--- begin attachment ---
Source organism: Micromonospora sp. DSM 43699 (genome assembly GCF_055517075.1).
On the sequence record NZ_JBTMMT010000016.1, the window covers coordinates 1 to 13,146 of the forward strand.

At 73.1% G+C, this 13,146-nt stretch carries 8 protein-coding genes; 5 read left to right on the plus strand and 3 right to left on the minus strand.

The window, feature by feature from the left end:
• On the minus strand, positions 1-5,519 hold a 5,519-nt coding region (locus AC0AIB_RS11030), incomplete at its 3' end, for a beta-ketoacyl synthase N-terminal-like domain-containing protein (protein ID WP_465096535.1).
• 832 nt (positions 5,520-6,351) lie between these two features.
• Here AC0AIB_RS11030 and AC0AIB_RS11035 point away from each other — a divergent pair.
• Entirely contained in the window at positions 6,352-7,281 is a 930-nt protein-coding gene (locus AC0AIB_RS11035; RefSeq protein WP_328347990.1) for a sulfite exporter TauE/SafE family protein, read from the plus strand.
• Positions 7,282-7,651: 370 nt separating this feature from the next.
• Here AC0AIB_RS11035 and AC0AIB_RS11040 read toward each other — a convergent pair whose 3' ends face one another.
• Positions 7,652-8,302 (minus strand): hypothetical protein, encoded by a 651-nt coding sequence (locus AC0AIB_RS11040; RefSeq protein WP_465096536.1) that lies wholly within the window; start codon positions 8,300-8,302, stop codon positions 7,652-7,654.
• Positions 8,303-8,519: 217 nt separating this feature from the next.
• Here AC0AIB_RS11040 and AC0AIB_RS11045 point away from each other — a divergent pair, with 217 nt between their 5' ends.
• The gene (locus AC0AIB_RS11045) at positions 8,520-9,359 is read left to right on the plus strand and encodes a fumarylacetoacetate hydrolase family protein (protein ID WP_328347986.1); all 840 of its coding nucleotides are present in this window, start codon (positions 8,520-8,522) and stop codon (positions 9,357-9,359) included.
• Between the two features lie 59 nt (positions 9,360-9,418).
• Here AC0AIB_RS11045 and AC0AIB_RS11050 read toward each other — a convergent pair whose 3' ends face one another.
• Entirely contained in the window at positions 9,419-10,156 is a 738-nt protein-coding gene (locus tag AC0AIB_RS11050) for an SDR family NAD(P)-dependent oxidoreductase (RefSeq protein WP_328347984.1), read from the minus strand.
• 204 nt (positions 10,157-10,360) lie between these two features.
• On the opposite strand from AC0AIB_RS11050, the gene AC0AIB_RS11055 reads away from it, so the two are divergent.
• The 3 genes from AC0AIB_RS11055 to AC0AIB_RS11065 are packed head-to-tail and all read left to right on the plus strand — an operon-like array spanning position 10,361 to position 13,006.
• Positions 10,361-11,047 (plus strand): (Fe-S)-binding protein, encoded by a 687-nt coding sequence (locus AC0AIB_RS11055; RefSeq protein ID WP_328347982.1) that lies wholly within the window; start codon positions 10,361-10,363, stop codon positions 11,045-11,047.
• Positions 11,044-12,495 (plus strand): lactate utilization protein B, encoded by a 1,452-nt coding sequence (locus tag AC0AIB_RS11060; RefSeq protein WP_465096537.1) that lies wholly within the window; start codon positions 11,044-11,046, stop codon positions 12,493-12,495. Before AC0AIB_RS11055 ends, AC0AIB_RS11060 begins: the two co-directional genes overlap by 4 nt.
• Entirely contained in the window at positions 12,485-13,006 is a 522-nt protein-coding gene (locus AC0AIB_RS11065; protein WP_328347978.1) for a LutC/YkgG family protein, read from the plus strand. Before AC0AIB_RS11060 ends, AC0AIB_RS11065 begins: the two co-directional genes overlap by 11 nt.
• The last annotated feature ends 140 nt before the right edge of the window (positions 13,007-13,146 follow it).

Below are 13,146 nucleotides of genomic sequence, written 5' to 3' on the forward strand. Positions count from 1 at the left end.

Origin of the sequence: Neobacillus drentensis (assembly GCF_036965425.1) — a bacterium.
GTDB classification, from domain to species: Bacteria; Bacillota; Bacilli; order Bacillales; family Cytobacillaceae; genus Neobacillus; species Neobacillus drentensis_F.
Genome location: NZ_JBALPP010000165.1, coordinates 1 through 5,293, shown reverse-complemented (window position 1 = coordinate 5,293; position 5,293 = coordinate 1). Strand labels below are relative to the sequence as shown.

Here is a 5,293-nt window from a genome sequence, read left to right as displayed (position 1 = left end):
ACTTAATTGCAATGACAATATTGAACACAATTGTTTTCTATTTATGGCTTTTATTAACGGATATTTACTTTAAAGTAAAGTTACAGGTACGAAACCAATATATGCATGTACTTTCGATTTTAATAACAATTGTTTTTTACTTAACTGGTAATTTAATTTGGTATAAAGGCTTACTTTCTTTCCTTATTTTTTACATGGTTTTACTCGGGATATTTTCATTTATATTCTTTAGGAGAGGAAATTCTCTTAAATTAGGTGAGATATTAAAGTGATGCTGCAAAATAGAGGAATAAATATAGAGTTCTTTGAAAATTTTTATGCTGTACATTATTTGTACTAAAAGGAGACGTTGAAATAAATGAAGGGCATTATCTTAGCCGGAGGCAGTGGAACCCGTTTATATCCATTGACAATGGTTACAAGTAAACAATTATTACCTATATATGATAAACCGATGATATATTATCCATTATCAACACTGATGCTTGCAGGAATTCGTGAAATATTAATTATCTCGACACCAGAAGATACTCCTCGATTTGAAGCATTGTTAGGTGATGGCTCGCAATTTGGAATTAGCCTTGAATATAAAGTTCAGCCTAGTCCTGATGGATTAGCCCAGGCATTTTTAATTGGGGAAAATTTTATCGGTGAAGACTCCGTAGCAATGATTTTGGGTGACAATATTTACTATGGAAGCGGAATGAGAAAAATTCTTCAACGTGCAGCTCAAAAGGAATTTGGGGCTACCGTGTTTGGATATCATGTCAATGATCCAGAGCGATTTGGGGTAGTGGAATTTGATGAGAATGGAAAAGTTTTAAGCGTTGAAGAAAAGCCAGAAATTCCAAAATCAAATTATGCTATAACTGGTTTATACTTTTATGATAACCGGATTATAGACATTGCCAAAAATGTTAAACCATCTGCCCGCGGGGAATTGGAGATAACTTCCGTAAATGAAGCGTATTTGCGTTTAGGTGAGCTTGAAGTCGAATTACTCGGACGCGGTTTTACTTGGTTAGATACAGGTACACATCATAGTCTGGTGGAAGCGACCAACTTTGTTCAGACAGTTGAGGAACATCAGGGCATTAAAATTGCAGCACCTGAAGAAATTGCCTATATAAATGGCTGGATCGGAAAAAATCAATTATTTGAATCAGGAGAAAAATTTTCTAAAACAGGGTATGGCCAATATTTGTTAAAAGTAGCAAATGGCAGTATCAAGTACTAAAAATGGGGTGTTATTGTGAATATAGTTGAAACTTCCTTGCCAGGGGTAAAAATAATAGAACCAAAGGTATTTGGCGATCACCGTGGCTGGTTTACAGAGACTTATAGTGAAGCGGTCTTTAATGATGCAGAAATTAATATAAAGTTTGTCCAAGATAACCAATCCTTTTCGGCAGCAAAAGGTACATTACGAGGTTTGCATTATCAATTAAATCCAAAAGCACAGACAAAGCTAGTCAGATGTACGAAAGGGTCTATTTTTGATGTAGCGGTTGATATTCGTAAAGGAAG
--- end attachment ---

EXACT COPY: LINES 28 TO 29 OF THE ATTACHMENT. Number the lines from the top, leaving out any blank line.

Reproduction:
Genome location: NZ_JBALPP010000165.1, coordinates 1 through 5,293, shown reverse-complemented (window position 1 = coordinate 5,293; position 5,293 = coordinate 1). Strand labels below are relative to the sequence as shown.

Here is a 5,293-nt window from a genome sequence, read left to right as displayed (position 1 = left end):